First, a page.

Figure 7 shows a 2-D image for the dry Plaster of Paris powder. A wide variety of different size and shape particles are present in this material. Some of the particles have a very dense structure while others clearly exhibit some sort of microporosity and internal flaws, which could have a large influence on their reactivity with water. In this two-dimensional image, particle sizes are seen to range from a few micrometers up to about 300 µm (a somewhat wider range than that observed for the cement particles).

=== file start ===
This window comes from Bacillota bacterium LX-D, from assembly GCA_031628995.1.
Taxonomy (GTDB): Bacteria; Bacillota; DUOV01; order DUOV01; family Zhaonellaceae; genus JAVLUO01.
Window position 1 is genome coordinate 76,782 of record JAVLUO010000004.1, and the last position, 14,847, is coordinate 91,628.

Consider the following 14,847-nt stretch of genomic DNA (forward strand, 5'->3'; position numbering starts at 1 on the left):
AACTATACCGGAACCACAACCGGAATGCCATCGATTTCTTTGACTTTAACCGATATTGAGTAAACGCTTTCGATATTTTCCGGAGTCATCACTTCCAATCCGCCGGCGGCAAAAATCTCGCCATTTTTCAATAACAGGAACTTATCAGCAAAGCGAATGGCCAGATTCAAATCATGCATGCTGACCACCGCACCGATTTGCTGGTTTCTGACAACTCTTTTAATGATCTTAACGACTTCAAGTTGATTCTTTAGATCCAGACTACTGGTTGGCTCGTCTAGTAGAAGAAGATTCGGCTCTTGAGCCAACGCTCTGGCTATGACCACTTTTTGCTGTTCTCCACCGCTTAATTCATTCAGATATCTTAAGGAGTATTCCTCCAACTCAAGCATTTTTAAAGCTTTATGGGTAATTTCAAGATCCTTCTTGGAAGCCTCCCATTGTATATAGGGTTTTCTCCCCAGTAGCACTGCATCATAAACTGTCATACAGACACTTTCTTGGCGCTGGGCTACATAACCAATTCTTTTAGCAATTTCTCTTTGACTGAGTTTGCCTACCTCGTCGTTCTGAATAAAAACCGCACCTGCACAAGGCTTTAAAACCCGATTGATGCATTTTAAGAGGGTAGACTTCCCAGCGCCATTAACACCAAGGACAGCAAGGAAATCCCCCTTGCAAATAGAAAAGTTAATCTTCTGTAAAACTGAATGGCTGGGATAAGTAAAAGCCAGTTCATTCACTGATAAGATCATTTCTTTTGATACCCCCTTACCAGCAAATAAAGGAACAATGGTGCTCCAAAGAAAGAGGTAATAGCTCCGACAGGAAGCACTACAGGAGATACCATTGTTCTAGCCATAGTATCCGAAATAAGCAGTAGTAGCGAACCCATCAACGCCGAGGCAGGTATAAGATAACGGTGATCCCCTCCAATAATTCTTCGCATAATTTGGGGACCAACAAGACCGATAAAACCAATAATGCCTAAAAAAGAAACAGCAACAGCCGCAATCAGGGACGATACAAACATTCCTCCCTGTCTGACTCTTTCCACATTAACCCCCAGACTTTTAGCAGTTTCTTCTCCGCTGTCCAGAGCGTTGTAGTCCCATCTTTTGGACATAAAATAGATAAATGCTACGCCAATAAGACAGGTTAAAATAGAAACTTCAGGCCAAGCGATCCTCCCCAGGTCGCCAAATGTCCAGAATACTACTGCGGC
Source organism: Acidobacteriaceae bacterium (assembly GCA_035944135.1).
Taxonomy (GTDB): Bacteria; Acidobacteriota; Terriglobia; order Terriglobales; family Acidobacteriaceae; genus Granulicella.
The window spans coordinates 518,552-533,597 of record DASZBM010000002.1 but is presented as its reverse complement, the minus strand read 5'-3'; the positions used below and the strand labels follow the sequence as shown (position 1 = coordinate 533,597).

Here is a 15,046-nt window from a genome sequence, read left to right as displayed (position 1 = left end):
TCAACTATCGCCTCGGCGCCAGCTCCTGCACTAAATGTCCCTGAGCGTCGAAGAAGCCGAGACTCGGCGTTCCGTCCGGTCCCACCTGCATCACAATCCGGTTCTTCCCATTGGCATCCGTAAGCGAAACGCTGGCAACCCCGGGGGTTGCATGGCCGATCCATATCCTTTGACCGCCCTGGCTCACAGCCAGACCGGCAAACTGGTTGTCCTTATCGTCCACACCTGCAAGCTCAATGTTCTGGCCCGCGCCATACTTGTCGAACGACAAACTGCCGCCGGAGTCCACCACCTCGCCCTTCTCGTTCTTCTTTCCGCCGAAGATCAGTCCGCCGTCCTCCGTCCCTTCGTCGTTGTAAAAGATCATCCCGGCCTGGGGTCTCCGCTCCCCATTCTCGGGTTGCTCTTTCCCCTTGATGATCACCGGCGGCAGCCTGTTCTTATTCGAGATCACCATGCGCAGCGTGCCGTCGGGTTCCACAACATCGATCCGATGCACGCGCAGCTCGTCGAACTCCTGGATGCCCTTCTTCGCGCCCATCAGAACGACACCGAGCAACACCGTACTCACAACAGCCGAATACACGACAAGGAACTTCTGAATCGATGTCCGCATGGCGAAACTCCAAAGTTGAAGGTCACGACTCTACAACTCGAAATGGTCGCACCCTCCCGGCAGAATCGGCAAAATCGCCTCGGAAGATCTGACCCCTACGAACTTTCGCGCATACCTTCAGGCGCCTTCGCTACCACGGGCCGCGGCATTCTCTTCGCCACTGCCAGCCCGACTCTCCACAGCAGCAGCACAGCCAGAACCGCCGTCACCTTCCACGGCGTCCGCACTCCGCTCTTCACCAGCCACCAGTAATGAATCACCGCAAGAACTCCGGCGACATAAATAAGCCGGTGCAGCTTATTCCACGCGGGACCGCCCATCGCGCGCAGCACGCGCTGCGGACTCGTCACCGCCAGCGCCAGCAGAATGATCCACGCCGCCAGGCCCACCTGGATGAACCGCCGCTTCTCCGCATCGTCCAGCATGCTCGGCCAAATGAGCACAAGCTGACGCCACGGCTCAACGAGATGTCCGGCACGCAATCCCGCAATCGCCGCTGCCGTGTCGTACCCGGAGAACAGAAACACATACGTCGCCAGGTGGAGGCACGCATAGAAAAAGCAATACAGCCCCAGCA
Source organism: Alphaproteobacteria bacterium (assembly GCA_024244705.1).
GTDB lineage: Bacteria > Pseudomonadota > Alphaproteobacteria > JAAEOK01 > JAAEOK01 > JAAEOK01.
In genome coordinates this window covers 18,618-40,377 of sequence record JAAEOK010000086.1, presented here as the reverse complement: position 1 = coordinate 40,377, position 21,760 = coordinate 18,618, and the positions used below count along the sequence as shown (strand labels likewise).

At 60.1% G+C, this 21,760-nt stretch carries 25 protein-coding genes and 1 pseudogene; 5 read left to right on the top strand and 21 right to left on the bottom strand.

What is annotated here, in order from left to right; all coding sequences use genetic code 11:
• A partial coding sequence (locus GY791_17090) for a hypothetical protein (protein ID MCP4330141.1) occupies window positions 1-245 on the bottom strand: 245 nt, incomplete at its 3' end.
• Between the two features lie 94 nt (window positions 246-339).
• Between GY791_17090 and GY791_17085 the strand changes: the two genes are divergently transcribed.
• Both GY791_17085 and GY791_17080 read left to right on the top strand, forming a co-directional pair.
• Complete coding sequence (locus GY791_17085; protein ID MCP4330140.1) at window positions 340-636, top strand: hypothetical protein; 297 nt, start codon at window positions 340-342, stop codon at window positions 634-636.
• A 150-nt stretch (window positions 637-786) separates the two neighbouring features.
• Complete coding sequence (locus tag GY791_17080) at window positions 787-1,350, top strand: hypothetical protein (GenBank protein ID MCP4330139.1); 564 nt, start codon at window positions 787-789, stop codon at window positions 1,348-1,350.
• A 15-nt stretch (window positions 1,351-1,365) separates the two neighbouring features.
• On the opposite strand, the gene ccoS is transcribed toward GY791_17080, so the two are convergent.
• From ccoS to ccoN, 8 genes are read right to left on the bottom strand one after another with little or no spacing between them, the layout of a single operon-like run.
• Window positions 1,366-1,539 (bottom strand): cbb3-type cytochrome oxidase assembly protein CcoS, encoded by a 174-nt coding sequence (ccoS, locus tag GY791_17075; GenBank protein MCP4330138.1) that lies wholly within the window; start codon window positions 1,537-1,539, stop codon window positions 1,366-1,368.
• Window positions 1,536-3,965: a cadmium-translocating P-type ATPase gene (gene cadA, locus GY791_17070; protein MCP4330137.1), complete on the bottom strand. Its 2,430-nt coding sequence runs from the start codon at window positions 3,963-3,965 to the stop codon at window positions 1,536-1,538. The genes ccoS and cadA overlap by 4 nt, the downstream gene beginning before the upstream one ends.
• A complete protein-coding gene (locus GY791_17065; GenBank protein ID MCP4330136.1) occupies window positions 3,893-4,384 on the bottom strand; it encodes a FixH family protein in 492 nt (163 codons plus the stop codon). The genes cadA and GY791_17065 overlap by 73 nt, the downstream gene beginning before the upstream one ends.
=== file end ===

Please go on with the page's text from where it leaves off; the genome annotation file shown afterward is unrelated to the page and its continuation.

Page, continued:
Figure 8 provides a 2-D image of the Plaster of Paris microstructure after 15.5 h of hydration time while Figure 9 provides a 3-D image of a portion of the microstructure after 4 h of hydration. These images are vastly different from that of the dry powder in Figure 7. Numerous needles of calcium sulfate dihydrate reaction product are present in the hydrated systems. Partially reacted calcium sulfate hemihydrate particles and completely reacted particle "shells" can also be clearly observed in the 2-D image. In some cases, reaction products appear to have deposited within a portion of a partially reacted calcium sulfate hemihydrate particle. Because the morphology of calcium sulfate dihydrate crystals is strongly dependent on chemical admixtures added to the mixture and in turn has a large influence on mechanical and other physical properties, microtomography may provide a powerful tool for quantitatively evaluating the influence of these chemical admixtures on microstructure and performance. Because the elastic properties of both forms of calcium sulfate are known, these 3-D images could be used as input into a finite element software package  to compute the elastic properties of the material as a function of degree of hydration, w/s, chemical additives, etc., as has been done previously for computer model microstructures designed to mimic the Plaster of Paris system .